Synopsis & Analysis
The series' stories generally revolve around the different assignments taken on by the shady Danger Service Agency. Over the course of the program, the three members of this group, namely, Harada, a bleached blond android technician, Kurokawa, a former police officer, and Mikura, a beautiful and extremely deadly young woman, agree to handle a variety of jeopardous cases. In one episode, for instance, they deliver a stolen briefcase containing a deadly virus; in another, they evict a group of gangsters squatting in a dilapidated apartment complex, and, in a third, they protect a man who has been threatened by a serial killer. Most of these adventures are not only exciting and filled with elaborately choreographed action sequences, but also include such bizarre details as clients who happen to be ghosts or extra-terrestrial aliens, a lethal virtual reality game, a robotic high school sweetheart, and the vengeful lover of a person killed by Mikura in the prior series.
Admittedly, some of these stories are burdened by arbitrary narratives, abrupt endings, or awkward attempts at cleverness, but, as a whole, Mezzo is so buoyed up by its likeable characters, quick pacing, frequent action sequences, and vibrant sexiness that the viewer will probably find himself so enthralled by the experiencing of watching it that he will not only forgive it its faults, but fail to notice them. Mezzo truly is a pleasure to watch.
The series' enjoyableness is further enhanced by the quality of the animation used in it. Although it is never as good as is that of Mezzo Forte, the program's animation is generally both accomplished and appealing. The character designs, in particular, are almost all engaging. Those of the female characters are usually cute and sensuous while those of the male characters tend to be quirky, strange, or repulsive. Mikura is especially well realized. With her cotton-candy pink hair, her absolutely adorable face, and her nubile figure, which is, more often than not, clearly displayed by her skintight orange jumpsuit, she is a real joy simply to look at. More than that, thanks to her impossible athleticism and acrobatic skills, watching her is, at once, enthralling and exhilarating. Although she may not be the most developed character to appear in anime, she is among the best conceived visually.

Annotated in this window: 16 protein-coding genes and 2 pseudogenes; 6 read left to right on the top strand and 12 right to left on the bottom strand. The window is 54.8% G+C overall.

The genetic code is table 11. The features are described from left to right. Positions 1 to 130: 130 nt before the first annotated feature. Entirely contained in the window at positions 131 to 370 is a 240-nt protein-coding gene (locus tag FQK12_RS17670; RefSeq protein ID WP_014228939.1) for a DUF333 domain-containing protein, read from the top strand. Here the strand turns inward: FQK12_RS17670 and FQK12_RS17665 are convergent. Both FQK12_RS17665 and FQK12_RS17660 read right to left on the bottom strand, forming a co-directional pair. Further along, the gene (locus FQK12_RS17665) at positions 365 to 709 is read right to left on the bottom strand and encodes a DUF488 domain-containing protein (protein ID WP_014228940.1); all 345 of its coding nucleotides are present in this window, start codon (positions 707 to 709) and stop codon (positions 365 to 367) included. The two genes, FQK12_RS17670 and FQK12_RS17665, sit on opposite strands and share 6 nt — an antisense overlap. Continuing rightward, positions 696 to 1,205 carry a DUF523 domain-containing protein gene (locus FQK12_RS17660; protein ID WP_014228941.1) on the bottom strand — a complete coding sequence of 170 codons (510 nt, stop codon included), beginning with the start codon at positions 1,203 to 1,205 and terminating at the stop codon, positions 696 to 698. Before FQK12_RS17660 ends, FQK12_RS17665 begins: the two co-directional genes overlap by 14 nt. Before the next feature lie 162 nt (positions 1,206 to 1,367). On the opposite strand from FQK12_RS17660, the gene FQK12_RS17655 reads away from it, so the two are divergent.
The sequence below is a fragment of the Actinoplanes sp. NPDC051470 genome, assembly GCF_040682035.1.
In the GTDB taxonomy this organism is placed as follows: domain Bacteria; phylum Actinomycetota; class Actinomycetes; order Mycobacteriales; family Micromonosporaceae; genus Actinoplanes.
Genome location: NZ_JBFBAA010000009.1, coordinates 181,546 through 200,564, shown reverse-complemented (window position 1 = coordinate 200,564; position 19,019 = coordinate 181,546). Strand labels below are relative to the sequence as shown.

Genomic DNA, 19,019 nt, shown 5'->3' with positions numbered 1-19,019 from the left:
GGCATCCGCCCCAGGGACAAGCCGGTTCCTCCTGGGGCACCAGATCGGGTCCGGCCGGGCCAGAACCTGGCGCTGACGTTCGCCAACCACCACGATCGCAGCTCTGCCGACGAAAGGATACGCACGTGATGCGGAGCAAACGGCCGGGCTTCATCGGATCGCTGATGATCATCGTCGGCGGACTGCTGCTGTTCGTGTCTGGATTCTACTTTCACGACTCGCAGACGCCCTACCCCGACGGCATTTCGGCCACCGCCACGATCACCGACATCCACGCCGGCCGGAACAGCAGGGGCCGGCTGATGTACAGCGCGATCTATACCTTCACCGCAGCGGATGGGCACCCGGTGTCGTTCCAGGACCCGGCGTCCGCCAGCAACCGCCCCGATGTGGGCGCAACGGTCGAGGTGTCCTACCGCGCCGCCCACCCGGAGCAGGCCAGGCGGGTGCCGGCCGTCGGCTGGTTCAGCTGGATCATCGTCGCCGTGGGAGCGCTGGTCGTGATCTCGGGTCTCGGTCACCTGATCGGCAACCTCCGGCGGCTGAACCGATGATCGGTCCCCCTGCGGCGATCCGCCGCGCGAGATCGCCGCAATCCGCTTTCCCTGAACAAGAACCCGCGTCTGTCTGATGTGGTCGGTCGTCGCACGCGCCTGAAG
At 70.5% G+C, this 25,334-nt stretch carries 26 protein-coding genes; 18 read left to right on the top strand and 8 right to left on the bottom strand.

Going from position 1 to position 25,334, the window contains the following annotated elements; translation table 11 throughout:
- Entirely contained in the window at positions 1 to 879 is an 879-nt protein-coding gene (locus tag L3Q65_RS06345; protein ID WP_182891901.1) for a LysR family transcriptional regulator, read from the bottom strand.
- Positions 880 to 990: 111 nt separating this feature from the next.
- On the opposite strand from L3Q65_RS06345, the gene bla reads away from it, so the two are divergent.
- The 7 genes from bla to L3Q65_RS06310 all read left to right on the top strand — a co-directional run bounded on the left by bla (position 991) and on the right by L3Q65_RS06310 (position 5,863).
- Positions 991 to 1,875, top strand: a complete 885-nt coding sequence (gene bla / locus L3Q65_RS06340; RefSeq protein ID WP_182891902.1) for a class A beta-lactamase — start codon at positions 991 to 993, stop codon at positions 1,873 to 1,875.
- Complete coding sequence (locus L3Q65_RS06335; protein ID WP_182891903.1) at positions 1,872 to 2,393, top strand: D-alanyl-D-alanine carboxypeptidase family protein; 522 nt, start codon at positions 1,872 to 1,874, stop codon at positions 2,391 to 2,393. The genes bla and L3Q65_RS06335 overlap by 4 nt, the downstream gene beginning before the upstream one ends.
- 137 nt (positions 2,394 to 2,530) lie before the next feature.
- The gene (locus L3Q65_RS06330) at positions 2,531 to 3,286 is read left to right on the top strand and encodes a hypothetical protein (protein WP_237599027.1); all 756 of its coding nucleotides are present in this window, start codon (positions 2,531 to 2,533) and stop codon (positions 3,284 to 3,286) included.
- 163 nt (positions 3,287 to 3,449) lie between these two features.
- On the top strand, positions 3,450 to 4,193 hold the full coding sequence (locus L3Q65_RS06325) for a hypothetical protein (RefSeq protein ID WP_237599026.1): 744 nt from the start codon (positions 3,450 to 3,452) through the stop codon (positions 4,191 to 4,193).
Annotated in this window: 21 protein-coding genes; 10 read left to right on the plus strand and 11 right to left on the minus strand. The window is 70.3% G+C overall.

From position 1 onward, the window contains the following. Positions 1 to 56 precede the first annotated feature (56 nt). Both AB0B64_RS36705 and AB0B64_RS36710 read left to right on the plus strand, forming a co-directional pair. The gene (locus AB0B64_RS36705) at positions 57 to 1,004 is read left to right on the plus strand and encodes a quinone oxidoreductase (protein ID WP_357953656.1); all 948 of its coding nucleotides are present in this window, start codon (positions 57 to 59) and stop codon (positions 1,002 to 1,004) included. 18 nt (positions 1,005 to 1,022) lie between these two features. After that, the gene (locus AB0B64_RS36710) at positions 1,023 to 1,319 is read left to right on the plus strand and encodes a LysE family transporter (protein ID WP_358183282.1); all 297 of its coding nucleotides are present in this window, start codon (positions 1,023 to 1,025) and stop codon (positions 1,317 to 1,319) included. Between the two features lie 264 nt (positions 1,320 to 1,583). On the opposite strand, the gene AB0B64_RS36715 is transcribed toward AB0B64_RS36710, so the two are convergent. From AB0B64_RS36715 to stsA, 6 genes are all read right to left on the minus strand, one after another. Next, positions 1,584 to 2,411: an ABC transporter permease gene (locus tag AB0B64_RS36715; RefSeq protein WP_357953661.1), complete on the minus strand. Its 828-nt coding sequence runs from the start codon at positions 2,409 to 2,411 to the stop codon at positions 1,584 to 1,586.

Sadly, the quality of the animation is not consistent. At its best, it is detailed and either attractive or repulsive, but, at other times, it is crude and unaccomplished. Characters' faces and bodies are occasionally so distorted they are unrecognizable; different elements in a given scene are not always well integrated with one another, and there are even a few mistakes in continuity, as when, in one episode, a sheath repeatedly appears and disappears from a character's belt. Such faults do detract from the program's appeal, but, on the whole, it is still pleasing.
In fact, despite its occasional narrative and visual failings, Mezzo is such tremendous fun that the viewer is likely to find himself nearly intoxicated by the experience of watching it.
Review by Keith Allen
© 2005 firstname.lastname@example.org Keith Allen. All rights reserved.